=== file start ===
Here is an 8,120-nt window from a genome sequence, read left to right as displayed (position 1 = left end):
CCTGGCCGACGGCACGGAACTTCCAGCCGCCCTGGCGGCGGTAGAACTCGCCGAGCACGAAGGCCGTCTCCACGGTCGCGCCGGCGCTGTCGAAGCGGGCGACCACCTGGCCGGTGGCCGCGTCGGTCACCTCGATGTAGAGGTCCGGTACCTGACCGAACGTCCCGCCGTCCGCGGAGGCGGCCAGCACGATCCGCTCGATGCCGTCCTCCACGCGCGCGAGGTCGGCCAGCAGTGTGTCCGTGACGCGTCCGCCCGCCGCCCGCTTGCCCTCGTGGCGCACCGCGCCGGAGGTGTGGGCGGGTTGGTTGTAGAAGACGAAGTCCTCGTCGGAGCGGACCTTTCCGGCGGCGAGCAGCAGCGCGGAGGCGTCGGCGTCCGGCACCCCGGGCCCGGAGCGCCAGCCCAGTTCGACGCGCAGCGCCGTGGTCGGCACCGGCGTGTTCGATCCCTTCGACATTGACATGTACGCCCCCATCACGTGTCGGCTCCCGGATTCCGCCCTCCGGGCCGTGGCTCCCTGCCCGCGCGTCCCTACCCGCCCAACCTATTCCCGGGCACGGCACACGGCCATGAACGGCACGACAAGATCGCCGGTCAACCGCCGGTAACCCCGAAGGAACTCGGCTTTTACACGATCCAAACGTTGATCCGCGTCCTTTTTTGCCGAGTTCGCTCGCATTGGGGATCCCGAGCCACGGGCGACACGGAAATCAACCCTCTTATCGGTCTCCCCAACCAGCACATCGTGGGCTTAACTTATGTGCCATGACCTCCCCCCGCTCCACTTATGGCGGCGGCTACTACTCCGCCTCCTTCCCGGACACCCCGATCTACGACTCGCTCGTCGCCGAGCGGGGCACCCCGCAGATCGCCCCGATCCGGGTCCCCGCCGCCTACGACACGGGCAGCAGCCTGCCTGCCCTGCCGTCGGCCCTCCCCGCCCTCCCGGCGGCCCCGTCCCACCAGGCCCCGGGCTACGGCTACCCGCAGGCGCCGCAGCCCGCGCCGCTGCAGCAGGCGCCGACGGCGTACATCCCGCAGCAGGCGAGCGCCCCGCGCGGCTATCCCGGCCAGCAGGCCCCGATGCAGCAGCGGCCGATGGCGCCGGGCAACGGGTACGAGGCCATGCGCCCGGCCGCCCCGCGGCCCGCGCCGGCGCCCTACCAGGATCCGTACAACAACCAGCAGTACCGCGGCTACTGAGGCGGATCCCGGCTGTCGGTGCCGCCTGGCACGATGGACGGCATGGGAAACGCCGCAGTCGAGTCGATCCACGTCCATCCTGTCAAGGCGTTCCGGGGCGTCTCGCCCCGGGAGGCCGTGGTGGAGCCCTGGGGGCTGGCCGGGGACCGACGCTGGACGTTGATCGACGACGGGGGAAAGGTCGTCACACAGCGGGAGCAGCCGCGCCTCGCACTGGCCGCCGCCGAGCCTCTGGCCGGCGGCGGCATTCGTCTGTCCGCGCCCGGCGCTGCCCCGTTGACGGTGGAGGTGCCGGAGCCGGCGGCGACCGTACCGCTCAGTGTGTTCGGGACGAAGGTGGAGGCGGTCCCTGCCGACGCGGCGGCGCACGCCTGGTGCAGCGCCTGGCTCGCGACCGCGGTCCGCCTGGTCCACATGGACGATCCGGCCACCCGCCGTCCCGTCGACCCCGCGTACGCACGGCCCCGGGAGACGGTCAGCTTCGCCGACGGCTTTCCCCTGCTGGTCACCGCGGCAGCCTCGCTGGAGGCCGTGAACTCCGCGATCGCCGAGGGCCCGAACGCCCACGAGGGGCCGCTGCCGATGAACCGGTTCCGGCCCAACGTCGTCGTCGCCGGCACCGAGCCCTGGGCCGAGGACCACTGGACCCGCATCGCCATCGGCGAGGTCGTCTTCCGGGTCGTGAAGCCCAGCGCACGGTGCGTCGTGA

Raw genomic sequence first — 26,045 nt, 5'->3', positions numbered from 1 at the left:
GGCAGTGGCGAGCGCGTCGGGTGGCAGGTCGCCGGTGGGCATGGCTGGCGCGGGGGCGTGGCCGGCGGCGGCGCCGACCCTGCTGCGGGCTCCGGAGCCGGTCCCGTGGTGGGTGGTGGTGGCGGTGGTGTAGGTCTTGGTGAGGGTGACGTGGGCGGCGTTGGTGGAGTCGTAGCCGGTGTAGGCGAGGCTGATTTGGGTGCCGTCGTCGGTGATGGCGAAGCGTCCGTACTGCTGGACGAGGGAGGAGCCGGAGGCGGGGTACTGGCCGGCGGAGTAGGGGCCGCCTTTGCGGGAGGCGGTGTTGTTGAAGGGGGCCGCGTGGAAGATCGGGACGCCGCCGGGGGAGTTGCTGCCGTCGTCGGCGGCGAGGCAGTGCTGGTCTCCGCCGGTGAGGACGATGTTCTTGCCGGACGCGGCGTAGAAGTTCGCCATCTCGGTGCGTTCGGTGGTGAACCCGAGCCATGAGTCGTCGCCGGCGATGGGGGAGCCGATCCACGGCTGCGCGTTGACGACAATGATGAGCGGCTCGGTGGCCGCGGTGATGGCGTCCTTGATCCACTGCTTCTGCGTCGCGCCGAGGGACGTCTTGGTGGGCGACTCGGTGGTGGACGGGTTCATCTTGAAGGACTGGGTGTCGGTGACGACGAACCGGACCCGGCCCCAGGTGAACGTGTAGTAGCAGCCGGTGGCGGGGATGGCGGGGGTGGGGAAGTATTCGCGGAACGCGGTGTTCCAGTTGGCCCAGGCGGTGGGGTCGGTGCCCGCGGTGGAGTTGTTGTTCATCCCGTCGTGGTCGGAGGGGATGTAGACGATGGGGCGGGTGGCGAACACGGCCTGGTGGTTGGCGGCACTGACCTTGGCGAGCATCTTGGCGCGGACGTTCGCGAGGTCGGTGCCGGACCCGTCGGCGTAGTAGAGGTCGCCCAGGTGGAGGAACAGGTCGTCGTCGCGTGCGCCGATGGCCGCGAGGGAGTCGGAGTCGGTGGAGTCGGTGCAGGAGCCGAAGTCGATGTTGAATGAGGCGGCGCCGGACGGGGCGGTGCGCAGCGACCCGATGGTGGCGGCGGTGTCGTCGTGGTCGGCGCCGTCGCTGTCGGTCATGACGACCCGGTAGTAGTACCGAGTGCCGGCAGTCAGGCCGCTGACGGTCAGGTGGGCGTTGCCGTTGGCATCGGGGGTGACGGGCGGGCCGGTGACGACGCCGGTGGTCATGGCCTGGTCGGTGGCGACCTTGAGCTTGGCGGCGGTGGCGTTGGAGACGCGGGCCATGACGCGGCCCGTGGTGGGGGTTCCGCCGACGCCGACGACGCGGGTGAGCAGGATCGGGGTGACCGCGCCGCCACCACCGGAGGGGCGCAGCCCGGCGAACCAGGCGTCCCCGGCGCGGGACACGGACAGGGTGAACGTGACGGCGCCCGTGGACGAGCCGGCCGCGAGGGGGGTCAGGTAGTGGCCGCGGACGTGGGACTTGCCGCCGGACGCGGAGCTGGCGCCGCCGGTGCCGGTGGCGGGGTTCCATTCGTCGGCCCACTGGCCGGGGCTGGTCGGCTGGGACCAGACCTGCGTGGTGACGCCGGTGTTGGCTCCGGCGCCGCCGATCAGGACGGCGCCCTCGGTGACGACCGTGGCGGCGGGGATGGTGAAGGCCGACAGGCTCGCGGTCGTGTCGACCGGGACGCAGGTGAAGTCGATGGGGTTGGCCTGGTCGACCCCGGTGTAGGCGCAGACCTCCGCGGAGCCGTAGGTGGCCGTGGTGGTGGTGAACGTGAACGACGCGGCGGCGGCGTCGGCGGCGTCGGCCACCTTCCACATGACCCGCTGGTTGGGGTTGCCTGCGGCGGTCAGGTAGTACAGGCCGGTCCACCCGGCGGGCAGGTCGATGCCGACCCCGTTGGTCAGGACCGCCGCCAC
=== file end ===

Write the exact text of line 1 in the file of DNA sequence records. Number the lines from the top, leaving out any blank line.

Here is an 8,120-nt window from a genome sequence, read left to right as displayed (position 1 = left end):